2017 Entries

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2018 Entries

One small, tiny, teensy-weensy, infintisimal, minute, unimportant detail, ...which could be important.

It's All In The

just check!

JAN. 10, 2019

 When the 'plosive breath from your mouth... hits your pop screen, it is very possible that, although your pop screen is handling the 'plosives quite well,

it may be CAUSING artifacts to enter your waveform. ANY sound created, other than what you want coming out of your mouth, will colour, affect or otherwise mess with your final waveform... and need to be taken care of in post production. What I'm saying here is that your pop screen could be causing noise, ...physically... through your mic set-up. If your read causes your pop screen to move, that action might transmit a soft thump through your carefully prepared system.

 Simply try this: Tap your pop screen with your finger, with your mic set at its usual volume, and listen in your headphones for any kind of a sound. ANY kind. If you hear something, whatever that may be, it is likely being added to your read. If your mic is picking it up... where then, is it going? It will also likely be of a form that is very difficult to remove, as it will be within the words themselves.

 A solution?
Move the pop screen further away from the mic until there is no sound detected from tapping on it. If that means more than 6 inches, then you need a better pop screen, or a better attachment for it.
If you do a lot of intimate, close reads, then you might have a new project here. Maybe you can add some cushion or isolation between where your pop filter attaches to your mic stand or to the mic itself. (I have never approved of any pop filter that attaches directly to your mic, for this very reason.) If your pop screen moves when you talk through it, then think about what noise this movement might create.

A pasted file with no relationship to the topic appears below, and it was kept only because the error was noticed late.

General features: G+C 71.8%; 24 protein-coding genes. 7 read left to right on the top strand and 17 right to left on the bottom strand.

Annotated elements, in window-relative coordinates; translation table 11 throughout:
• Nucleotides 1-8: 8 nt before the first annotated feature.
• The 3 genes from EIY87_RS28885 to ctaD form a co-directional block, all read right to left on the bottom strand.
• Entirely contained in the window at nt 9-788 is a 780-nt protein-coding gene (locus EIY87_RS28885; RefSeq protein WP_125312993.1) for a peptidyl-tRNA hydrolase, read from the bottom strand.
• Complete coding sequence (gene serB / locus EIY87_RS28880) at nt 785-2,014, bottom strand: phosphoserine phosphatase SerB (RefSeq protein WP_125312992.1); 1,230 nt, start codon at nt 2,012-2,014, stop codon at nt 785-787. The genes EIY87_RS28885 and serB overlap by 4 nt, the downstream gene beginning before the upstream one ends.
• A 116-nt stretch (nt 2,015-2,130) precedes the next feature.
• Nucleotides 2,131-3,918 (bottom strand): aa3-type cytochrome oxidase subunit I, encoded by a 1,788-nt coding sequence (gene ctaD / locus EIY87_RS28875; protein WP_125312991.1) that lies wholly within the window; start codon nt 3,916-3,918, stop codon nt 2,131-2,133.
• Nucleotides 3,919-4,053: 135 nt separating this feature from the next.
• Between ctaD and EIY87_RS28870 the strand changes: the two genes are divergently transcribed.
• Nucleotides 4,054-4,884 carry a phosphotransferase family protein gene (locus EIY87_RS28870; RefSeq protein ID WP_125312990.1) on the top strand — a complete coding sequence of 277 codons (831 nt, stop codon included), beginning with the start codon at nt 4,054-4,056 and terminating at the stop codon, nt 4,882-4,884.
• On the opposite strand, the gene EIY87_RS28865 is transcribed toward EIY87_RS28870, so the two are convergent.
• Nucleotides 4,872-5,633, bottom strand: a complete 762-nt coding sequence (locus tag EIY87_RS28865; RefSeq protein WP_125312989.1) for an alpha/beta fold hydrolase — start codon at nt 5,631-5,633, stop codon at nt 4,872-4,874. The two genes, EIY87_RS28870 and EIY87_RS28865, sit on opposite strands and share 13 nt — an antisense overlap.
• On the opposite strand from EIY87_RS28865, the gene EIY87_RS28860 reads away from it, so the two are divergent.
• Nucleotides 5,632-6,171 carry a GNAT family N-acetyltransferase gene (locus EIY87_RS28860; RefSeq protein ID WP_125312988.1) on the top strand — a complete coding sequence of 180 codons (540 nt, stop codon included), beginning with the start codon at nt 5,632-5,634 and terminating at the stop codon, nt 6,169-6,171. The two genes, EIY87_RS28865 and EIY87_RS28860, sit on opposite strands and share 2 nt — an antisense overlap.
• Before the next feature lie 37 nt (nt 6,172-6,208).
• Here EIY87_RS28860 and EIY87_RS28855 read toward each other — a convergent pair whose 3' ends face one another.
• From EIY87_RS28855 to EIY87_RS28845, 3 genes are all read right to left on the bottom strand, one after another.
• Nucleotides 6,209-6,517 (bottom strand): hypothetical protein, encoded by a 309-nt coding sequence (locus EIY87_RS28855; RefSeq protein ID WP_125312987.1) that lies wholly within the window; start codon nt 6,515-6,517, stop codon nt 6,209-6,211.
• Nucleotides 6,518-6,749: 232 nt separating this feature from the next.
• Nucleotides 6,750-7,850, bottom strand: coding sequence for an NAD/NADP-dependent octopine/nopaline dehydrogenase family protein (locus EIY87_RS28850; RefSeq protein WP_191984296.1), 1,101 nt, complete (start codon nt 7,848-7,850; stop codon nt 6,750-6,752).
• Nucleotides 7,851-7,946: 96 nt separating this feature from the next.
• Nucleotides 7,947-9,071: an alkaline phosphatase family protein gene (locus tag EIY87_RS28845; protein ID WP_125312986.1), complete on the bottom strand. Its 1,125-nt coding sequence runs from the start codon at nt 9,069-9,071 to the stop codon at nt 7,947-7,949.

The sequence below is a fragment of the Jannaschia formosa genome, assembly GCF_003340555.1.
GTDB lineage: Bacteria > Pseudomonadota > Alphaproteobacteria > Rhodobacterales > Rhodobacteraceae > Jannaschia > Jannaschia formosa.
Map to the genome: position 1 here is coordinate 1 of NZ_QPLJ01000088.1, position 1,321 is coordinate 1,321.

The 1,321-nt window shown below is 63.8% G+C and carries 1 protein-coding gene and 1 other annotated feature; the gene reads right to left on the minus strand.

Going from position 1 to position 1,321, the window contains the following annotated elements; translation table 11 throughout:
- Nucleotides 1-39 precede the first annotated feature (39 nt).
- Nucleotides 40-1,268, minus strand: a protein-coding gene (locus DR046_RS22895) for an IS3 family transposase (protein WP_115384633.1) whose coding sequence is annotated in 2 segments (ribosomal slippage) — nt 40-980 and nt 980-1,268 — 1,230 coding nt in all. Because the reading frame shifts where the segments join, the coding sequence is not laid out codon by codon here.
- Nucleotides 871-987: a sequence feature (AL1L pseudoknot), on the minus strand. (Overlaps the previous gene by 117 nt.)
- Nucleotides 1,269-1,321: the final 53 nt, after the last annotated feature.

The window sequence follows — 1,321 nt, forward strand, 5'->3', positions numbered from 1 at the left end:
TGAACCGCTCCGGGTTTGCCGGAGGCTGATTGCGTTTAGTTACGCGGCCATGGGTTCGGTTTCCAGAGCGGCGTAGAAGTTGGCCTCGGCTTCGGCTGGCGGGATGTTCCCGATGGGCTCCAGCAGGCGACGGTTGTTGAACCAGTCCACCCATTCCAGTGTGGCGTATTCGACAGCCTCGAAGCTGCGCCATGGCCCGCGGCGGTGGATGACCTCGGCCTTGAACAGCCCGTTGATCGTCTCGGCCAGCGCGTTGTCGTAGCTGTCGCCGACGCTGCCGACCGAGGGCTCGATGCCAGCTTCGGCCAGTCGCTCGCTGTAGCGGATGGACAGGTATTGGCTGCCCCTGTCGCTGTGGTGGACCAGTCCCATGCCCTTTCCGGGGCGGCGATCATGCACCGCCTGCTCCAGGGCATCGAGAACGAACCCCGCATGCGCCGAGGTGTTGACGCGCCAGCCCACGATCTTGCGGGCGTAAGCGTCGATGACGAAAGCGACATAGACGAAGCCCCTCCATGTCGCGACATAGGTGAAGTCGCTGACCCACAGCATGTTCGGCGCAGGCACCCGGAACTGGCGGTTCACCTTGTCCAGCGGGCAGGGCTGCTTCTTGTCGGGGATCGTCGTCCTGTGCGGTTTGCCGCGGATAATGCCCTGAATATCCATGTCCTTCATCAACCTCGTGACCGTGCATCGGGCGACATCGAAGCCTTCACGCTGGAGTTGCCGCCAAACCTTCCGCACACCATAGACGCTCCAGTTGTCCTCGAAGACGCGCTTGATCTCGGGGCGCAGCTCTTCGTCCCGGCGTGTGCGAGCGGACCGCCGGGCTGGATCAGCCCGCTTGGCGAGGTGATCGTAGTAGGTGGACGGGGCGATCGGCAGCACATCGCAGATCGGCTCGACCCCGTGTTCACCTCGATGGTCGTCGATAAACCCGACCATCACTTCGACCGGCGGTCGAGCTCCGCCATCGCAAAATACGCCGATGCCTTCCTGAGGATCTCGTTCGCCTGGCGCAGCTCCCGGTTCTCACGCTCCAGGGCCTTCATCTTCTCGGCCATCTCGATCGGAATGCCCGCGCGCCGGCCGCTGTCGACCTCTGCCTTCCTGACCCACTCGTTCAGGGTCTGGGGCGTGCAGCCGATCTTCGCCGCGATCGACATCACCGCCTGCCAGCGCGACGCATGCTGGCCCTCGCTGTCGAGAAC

Hey, I'm just trying to help, ....one small, tiny, teensy-weensy step at a time. 

The Speakers of the


FEB.19, 2019

My humble, open-air, voiceover studio is coming together quite nicely. For years I've been happy with my noisefloor and lack of reverb/echo, but now I've added, what to some would be a completely useless feature: multiple speakers. I have hand picked these speakers to be different from each other.

They are as follows:

--A set of ancient UK-built 'Vitavox' cabinets, each with a large 15" woofer and a 3-cell horn unit.
They are a superb product that can easily deafen anyone within 35 miles.

--I have a set of speakers from a cheap home theatre system, each about 3 inches wide, about 3 feet off the ground.

--I have a fairly good laptop speaker, in a laptop, on which nothing else works.

--I have a single, three-way, floor-standing 'tower' speaker, whose twin was left behind in a move.

--Aside from my standard good pair of 'cans' (over-the-ear headphones), I have added a single Yamaha studio monitor from the HS series. It is very flat in frequency response and does not colour any audio material.

I hear you ask: WHY?

Just like a webmaster, who has to view their final website creation on multiple different sizes and resolutions of computer screen, as well as on different phone and tablet screens ..to see how it is handled,..........I can now review my VO reads on a few of the different venues that a client might use. Sometimes the highs in my read have to be tweeked. Sometimes an inaudible click on one speaker rears its ugly head on another. Too much bass will easily become evident on the large boxes. 

This little bit of over-kill certainly gives me more confidence in my reads when they pass all the various speaker tests. Up until recently my headphones were my only listening device, ...but they have their own characteristics.

One choice, ...is not a choice.

This routine only adds a few minutes to each audition and since we VO artists always wonder just what the heck are the clients listening to, while discerning which voice to pick,

...I think it is worth it.   

2017 Entries

2018 Entries